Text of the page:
Thoughts on Nitzavim

canstockphoto3712801We are soon coming to the close of yearly reading cycle on Simchat Torah. This week’s Parasha is Nitzavim, Deuteronomy 29:9 – 30:20.[i] It is normally read on the Shabbat before Rosh Hashanah. The Haftarah is Isaiah 61:10 – 63:9, the last of the seven Haftarot of Consolation which are read between Tisha b’Av and Rosh Hashanah. The reading this week from the Apostolic Writings is Hebrews 12:11-15.

The Parasha begins with a foundational characteristic of HaShem’s covenant with Bnei Israel: the covenant is for every Jew and every Jew should keep it. It is not just the leaders, religious (priesthood) or secular (tribal leaders) who are responsible for keeping the covenant; every single person, every man, woman, child, and even the outsider that has chosen to associate themselves with Israel and the God of Israel is to keep it.

You are standing today, all of you, before ADONAI your God—the heads of your tribes, your elders, your officials, all the men of Israel, your children, your wives, and the outsider within your camp (from your woodchopper to your water carrier). Each of you is to cross over into the covenant of ADONAI your God that He is cutting with you today, and into His oath. (Deuteronomy 29:9-11)

This all-inclusiveness assures each individual of their intrinsic worth, both in the community and before HaShem Himself. Remember the half-shekel ransom that was to be paid to the Sanctuary mentioned in Exodus 30:11-16. It was for everyone. No one could pay more, nor could anyone pay less. Before the Presence of ADONAI we all stand the same, whether we are the High Priest or the wood cutter. This is the meaning behind Rav Shaul’s words to the believers in Galicia,

There is neither Jew nor Greek, there is neither slave nor free, there is neither male nor female—for you are all one in Messiah Yeshua. (Galatians 3:28)

Added to this is the fact that at the very core of Parashat Nitzavim is the notion of choice: obedience versus disobedience, blessing versus curse, life versus death. Daily we make choices on how to use our time and money, how to interact with family, friends, neighbors. We have to make choices on how we respond to other drivers on the road or to others in the stores and restaurants that we frequent. How we respond is our choice. We can be either a blessing or a curse to those with whom we interact. Therefore, the aspect of “choosing life” (Deuteronomy 30:19) not only affects us and our descendants, it affects all those around us. John Donne’s words ring true,

No man is an island entire of itself; every man is a piece of the continent, a part of the main; if a clod be washed away by the sea, Europe is the less, as well as if a promontory were, as well as any manner of thy friends or of thine own were; any man’s death diminishes me, because I am involved in mankind.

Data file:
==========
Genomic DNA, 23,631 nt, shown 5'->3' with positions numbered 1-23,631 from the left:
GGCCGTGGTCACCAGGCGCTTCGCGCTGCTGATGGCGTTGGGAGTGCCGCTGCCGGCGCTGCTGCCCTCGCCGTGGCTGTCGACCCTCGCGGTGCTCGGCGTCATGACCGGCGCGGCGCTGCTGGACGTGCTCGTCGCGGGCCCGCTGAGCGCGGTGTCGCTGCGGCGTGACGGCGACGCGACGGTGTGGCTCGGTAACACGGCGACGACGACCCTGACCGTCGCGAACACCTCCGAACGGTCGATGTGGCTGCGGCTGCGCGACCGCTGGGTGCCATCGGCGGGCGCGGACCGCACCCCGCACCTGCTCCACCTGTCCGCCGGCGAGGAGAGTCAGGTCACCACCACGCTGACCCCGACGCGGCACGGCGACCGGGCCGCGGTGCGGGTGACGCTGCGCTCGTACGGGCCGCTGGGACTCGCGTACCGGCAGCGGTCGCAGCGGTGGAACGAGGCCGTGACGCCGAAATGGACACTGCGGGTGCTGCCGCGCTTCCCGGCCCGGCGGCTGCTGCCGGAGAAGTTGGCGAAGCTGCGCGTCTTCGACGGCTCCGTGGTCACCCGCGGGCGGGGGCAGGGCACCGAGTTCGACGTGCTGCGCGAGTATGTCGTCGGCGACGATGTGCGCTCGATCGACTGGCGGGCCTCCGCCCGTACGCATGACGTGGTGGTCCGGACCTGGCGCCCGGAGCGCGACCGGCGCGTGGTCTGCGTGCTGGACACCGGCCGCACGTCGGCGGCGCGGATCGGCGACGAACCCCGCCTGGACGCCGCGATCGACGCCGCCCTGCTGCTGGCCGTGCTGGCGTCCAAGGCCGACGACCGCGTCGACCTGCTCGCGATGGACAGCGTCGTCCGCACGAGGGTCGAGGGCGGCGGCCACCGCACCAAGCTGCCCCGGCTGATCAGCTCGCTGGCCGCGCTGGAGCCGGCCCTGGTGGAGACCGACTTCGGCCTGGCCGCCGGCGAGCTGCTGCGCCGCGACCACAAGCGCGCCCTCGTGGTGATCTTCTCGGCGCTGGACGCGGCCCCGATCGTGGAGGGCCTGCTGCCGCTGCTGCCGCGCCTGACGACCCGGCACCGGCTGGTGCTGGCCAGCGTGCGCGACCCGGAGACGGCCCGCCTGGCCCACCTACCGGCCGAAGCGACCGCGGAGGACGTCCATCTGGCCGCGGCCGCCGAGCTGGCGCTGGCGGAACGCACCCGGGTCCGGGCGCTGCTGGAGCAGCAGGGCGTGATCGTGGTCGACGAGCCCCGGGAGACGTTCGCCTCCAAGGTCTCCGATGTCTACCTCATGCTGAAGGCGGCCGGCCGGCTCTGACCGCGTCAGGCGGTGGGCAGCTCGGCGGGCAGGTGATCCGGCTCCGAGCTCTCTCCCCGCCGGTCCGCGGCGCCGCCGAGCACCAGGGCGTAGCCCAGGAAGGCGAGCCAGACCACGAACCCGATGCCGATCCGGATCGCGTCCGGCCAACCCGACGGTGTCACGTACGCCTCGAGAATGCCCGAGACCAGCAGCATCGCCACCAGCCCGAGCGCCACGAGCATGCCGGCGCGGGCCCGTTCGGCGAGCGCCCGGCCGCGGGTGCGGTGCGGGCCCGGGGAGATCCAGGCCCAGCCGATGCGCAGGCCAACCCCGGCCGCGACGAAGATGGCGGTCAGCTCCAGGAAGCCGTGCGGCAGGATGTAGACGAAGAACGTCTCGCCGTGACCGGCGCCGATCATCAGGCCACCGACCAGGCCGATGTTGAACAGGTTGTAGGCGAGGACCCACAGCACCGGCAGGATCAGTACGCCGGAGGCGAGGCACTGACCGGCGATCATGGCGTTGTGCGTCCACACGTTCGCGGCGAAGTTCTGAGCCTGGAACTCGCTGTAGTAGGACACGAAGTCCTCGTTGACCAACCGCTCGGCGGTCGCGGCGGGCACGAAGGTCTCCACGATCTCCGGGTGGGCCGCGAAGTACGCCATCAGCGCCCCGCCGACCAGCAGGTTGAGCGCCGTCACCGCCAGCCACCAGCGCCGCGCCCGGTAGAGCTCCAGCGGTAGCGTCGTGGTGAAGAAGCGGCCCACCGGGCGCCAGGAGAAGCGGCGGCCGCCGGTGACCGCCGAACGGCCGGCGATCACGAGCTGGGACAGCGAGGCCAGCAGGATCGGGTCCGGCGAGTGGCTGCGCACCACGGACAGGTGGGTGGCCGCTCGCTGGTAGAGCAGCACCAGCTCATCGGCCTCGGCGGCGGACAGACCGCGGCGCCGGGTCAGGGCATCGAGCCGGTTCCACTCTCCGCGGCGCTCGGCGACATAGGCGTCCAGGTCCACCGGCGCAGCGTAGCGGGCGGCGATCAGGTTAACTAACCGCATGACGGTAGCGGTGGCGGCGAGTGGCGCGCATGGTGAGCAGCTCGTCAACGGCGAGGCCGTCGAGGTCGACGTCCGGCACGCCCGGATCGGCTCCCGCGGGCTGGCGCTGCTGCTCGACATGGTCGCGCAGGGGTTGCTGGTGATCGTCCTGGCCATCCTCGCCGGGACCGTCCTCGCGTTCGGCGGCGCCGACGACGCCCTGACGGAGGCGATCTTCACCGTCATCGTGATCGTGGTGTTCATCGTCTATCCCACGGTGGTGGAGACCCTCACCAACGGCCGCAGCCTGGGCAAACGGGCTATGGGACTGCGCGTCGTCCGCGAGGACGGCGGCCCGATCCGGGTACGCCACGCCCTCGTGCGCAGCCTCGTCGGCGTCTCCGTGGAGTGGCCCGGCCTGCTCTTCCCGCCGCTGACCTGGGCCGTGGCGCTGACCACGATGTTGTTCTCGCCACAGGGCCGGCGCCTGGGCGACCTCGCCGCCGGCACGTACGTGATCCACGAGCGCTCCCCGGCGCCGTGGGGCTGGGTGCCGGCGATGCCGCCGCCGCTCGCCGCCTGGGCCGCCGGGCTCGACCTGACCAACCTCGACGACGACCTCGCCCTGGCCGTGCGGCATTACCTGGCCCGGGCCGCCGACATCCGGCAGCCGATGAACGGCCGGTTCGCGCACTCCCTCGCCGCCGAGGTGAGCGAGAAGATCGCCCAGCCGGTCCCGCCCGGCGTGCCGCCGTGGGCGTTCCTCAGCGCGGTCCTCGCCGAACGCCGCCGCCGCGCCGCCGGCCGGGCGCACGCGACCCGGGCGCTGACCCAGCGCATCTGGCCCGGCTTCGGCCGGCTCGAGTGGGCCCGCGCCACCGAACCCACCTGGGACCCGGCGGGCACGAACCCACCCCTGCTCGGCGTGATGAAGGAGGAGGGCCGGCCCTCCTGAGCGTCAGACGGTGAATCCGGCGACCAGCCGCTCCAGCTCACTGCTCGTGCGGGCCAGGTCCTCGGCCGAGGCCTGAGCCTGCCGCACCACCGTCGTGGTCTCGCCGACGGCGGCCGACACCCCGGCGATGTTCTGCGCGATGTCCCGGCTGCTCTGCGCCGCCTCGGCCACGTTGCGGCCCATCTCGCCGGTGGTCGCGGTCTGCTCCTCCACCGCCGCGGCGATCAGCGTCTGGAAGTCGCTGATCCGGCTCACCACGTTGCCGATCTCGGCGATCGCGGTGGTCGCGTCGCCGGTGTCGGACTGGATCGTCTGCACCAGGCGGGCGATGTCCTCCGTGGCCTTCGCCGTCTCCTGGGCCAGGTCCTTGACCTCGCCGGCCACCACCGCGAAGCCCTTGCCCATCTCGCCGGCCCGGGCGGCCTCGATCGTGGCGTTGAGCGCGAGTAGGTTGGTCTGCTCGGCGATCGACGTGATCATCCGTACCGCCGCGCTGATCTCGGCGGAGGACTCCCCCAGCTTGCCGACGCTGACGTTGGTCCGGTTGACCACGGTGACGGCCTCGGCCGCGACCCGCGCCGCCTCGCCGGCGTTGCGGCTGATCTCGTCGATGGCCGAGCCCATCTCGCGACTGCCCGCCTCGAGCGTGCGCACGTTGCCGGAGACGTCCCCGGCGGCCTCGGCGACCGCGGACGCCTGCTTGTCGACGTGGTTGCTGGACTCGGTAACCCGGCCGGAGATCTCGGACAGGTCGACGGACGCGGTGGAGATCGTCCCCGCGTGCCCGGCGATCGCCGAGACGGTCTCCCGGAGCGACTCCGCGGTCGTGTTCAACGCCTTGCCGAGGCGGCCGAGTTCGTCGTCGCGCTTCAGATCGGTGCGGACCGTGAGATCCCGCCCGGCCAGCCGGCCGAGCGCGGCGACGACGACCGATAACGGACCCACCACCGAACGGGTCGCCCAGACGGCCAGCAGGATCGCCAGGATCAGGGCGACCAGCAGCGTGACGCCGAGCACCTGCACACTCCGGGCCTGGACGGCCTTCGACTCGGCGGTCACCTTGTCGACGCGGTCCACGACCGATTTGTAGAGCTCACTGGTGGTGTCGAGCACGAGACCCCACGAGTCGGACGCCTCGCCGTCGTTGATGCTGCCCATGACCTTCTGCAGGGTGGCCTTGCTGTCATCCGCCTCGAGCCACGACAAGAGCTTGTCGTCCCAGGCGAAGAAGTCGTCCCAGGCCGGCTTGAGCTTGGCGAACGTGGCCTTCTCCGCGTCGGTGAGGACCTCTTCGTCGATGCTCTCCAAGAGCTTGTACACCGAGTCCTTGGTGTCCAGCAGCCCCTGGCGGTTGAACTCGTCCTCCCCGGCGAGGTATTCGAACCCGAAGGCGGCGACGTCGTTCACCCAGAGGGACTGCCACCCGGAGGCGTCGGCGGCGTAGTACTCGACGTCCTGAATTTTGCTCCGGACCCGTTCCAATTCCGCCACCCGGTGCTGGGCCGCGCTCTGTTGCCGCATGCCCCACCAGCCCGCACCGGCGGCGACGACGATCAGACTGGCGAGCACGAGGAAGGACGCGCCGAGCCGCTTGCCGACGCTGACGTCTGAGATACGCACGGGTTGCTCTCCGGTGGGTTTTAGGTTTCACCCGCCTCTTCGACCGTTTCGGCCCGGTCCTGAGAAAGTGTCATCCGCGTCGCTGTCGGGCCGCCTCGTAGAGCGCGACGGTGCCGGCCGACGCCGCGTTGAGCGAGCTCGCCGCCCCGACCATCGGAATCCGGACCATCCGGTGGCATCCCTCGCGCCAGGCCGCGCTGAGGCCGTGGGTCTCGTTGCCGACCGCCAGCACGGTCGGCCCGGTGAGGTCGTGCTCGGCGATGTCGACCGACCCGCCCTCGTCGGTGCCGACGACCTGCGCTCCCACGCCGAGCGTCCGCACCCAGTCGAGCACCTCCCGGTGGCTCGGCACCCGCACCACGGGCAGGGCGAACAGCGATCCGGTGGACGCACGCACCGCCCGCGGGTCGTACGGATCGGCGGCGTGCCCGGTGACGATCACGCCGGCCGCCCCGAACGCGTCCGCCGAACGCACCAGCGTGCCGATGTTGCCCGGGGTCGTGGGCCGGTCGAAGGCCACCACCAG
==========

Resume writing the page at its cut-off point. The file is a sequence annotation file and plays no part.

As we move into the Days of Awe, Rosh Hashanah and Yom Kippur, it is important to remember that we are to take note of and attempt to make restitution not only for our transgressions and short comings as they relate to HaShem, but equally maybe even more importantly as they relate to our friends, family or others that we may have wronged. The author of the Letter to the Hebrews incapsulates this idea when he wrote,

Therefore, strengthen the hands that are weak and the knees that are feeble! And make straight paths for your feet, so that what is lame will not be pulled out of joint but rather be healed. Pursue shalom with everyone, and the holiness without which no one will see the Lord. See to it that no one falls short of the grace of God; and see to it that no bitter root springs up and causes trouble, and by it many be defiled. (Hebrews 12:12-15)

If the author’s admonition is correct, “Pursue shalom with everyone, and the holiness without which no one will see the Lord,” then it is safe to assume that our relationship with HaShem is to a degree dependent upon our relationship with one another. We cannot walk in righteousness and peace with our God if we are not walking in righteousness and peace with our brother and sister.

Finally, as we make final preparations to enter into the Days of Awe, remember the words of HaShem through the prophet Zechariah, “Therefore tell them, thus says ADONAI-Tzva’ot, ‘Return to Me’, it is a declaration of ADONAI-Tzva’ot, ‘and I will return to you,’ says ADONAI-Tzva’ot,” (Zechariah 1:3). The LORD desires to return to His children, He is waiting on our movement toward Him.

Shabbat Shalom

[i] Unless otherwise noted, all Scriptures are from the Tree of Life (TLV) Translation of the Bible. Copyright © 2015 by The Messianic Jewish Family Bible Society.

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